Everyone wants to be valued in their place of employment. Knowing that your firm is investing in you and your career by supporting you through professional development, recognition, thought leadership, business development support, and practice participation, can go a long way toward engendering loyalty. Here are some programs/initiatives that you may want to focus on, or consider (if you don’t have them already).

Attorney Integration – A lot of effort has gone into selecting the new and lateral attorneys whom you’ve hired. An equal or greater effort should go into making them successful. What is an attorney’s experience at the firm from day 1? Is there a 30, 60, 90-day integration plan? The more attorneys become ensconced in a firm, the less likely they are to leave.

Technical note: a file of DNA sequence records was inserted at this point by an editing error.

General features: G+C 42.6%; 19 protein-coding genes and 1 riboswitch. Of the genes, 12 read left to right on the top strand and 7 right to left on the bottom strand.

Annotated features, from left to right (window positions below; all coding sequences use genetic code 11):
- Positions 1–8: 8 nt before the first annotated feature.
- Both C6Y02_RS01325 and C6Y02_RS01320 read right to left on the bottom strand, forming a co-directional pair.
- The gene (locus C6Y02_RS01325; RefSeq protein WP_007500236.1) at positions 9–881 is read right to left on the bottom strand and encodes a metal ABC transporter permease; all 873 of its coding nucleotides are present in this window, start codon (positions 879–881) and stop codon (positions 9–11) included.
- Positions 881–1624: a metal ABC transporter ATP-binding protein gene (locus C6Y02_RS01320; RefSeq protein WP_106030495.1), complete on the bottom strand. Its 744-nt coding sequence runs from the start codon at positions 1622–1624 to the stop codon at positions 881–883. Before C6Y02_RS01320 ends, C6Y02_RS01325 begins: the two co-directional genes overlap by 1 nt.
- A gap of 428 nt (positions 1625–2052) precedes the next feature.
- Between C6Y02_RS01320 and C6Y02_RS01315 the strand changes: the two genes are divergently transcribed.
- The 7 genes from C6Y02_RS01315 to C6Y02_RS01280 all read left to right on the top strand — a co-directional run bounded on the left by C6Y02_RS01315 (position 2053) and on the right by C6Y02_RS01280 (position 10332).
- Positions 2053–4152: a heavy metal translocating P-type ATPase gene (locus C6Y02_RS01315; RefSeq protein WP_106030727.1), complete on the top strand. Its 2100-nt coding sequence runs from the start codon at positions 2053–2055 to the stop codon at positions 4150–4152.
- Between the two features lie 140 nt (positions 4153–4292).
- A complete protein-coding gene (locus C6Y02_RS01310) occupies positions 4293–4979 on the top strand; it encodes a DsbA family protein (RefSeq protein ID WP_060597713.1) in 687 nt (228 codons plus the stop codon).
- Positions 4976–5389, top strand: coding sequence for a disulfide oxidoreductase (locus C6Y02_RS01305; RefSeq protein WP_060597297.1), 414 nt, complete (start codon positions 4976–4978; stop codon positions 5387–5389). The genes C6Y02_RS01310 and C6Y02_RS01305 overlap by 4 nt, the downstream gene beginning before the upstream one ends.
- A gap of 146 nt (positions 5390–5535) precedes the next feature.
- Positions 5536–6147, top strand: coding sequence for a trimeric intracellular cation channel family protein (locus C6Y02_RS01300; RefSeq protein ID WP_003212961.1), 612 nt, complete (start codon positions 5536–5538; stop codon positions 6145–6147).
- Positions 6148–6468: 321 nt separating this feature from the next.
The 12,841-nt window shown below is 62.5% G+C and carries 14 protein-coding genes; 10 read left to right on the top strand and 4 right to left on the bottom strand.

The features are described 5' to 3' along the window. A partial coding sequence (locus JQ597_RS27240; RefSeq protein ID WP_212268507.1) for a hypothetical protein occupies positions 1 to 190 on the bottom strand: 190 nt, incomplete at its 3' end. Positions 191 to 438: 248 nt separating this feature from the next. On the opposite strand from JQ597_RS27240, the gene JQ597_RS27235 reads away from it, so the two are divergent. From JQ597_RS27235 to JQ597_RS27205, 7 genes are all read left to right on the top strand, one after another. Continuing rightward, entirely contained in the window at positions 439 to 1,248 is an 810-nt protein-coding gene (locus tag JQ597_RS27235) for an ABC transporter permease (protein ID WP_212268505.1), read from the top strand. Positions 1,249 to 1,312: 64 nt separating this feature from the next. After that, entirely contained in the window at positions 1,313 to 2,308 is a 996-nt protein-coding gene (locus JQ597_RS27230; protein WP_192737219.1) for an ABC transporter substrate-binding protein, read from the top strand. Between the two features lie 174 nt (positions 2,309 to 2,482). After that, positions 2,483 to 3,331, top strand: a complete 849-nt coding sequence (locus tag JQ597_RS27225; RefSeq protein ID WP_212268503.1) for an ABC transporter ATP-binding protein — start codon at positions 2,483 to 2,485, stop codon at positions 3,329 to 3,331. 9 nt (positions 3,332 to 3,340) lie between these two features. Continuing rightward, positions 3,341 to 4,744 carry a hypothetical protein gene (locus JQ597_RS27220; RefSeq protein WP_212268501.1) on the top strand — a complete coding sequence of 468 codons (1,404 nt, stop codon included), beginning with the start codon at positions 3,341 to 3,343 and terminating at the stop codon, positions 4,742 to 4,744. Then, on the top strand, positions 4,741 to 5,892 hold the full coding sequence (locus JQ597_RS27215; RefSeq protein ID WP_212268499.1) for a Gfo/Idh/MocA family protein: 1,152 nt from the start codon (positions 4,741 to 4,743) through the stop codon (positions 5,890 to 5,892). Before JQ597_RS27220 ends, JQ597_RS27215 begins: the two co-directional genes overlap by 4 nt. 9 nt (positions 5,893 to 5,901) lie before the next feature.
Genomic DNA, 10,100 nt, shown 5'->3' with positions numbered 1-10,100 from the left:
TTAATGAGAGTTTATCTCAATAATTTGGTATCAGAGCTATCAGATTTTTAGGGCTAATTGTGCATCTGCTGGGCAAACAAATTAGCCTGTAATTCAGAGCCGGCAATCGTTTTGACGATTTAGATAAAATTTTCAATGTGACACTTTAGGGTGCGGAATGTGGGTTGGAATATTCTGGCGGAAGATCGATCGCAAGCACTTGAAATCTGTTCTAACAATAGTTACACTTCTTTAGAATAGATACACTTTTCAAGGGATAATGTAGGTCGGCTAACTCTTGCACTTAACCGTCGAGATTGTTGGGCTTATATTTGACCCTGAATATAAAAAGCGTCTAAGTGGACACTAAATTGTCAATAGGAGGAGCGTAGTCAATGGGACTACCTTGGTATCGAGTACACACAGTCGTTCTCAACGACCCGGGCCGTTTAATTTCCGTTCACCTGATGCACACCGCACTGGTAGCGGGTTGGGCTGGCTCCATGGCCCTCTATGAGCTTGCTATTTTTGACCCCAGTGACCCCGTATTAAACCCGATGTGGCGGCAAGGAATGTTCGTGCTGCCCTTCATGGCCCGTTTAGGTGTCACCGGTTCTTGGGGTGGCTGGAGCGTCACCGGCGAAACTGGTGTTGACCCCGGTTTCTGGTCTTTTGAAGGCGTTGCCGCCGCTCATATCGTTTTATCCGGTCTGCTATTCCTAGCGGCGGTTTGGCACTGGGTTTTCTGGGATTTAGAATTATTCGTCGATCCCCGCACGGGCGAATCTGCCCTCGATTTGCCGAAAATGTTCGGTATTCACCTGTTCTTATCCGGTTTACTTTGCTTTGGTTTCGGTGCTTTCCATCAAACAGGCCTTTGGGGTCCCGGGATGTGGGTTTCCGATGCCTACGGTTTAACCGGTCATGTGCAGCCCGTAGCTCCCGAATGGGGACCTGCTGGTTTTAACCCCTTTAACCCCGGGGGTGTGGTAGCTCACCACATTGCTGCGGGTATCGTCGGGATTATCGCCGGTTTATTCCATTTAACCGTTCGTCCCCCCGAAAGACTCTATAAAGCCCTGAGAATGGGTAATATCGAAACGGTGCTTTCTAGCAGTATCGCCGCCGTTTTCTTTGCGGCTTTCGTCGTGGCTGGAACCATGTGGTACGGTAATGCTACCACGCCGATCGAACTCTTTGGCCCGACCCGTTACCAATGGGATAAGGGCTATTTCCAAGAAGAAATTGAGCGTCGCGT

Practice Development – A great deal of the responsibility for creating a strong connection between an attorney and the firm should fall to the practice groups. This requires having active practice leaders and individual practice plans. The goals of the members of a practice should be baked into the practice’s overall plan. You also may want to invest in training for the practice leaders who don’t naturally know how to bring along the other attorneys in their practice. Loyalty is created by the mentoring, leadership and succession-planning that happens at the practice level.  

BD – There is a question that goes with new attorneys developing relationships with existing clients – when is the right time to let lawyers work directly, and develop relationships, with key clients? Entrusting lawyers with client relationships signals that the firm is taking a long-term interest in them. But how do you know that the lawyers won’t leave the firm and take those clients? The short answer is, you don’t.